Figure 7
Glutamatergic CN-LSO inputs are normal in VGLUT3−/− mice. (a) Examples of single-fiber CN-LSO responses in P9–12 animals. Gray bar indicates noise level. Insest: Superposition of 130 consecutive current traces. Scale bars 20 pA, ...

Normal MNTB-LSO development in deaf otoferlin knockout animals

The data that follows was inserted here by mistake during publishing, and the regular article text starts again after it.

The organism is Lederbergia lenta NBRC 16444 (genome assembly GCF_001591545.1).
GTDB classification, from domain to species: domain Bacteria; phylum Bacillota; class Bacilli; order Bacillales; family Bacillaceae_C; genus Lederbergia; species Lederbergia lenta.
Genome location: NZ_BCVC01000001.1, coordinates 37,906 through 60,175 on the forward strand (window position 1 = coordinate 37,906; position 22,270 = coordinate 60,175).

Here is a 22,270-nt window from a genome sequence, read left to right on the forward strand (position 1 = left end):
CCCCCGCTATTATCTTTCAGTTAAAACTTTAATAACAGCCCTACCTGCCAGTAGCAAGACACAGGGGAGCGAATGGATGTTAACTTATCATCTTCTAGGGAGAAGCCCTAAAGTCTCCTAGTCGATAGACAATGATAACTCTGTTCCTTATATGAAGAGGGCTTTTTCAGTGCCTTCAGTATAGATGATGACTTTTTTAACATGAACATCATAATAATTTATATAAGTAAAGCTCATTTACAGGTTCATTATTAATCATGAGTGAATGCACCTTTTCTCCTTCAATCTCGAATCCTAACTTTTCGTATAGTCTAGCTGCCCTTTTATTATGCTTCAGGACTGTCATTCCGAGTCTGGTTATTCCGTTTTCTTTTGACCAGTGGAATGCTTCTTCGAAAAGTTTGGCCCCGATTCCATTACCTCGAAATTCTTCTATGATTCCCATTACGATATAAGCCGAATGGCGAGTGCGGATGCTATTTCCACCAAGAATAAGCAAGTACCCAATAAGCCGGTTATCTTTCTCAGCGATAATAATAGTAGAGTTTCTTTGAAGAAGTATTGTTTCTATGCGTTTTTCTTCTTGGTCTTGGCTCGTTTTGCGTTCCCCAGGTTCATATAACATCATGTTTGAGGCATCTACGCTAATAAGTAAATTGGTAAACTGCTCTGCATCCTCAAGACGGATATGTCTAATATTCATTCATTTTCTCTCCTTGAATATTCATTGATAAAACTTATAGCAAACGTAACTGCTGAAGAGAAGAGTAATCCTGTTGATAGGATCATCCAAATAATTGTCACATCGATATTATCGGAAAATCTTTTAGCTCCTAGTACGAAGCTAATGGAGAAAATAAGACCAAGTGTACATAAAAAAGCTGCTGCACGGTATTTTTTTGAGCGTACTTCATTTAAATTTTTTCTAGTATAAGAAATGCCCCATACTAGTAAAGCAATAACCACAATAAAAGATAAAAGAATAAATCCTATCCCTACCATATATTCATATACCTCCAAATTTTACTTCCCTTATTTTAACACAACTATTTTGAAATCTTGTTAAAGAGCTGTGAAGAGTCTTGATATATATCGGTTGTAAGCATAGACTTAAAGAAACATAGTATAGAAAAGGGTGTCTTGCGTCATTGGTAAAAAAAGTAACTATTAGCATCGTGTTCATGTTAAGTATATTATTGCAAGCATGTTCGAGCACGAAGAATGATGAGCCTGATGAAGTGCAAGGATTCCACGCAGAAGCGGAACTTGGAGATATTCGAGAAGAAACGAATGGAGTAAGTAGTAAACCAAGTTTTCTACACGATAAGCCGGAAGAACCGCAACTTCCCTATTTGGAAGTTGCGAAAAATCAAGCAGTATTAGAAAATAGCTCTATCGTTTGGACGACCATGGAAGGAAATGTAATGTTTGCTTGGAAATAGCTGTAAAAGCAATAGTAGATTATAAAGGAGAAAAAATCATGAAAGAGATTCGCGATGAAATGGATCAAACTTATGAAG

In the cochlea, VGLUT3 is expressed by inner hair cells (IHCs) in which it is necessary for loading synaptic vesicles with glutamate 18. VGLUT3−/− mice lack sound-evoked and spontaneous glutamate release from IHCs onto primary afferent fibers. This raises the possibility that the observed defects in MNTB-LSO refinement in VGLUT3−/− mice result from a lack of cochlear-generated activity that is generated before hearing onset 31, 32. To address this possibility we characterized the MNTB-LSO pathway in mice with a genetic deletion of Otoferlin (Otof−/−), the proposed calcium-sensor and vesicle-binding protein in hair cells 33, 34. Similar to VGLUT3−/− mice, Otof−/− mice lack glutamate release from hair cells 3436 but in contrast to VGLUT3−/− mice, Otof−/− mice have normal glutamate co-transmission from MNTB terminals (Fig 8a,b). Heterozygote Otof+/− mice have normal hearing and no impairment in vesicle release from IHCs 35 and thus served as controls. We observed no differences either in single-fiber responses (Otof+/−: 406 ± 111 pA, n = 14; Otof−/−: 522 ± 124 pA, n = 19; P > 0.5; Student’s t-test) nor maximal responses (Otof+/−: 5.2 ± 0.5 nA, n = 18; Otof−/−: 6.0 ± 0.7 nA, n = 26; P > 0.3; Student t-test) between Otof+/− and Otof−/− mice (Fig 8c–e). Similar results were also obtained in another Otoferlin mutant strain (“pachanga” mutant) in which Otoferlin has a point mutation at a different site in the C2 domain 37 (Supplemental figure 3). These results indicate that the impairments of the MNTB-LSO pathway in VGLUT3−/− animals are not the result of an absence of cochlear-generated spontaneous activity, but are caused by the disruption of glutamate co-transmission at GABA/glycinergic MNTB terminals.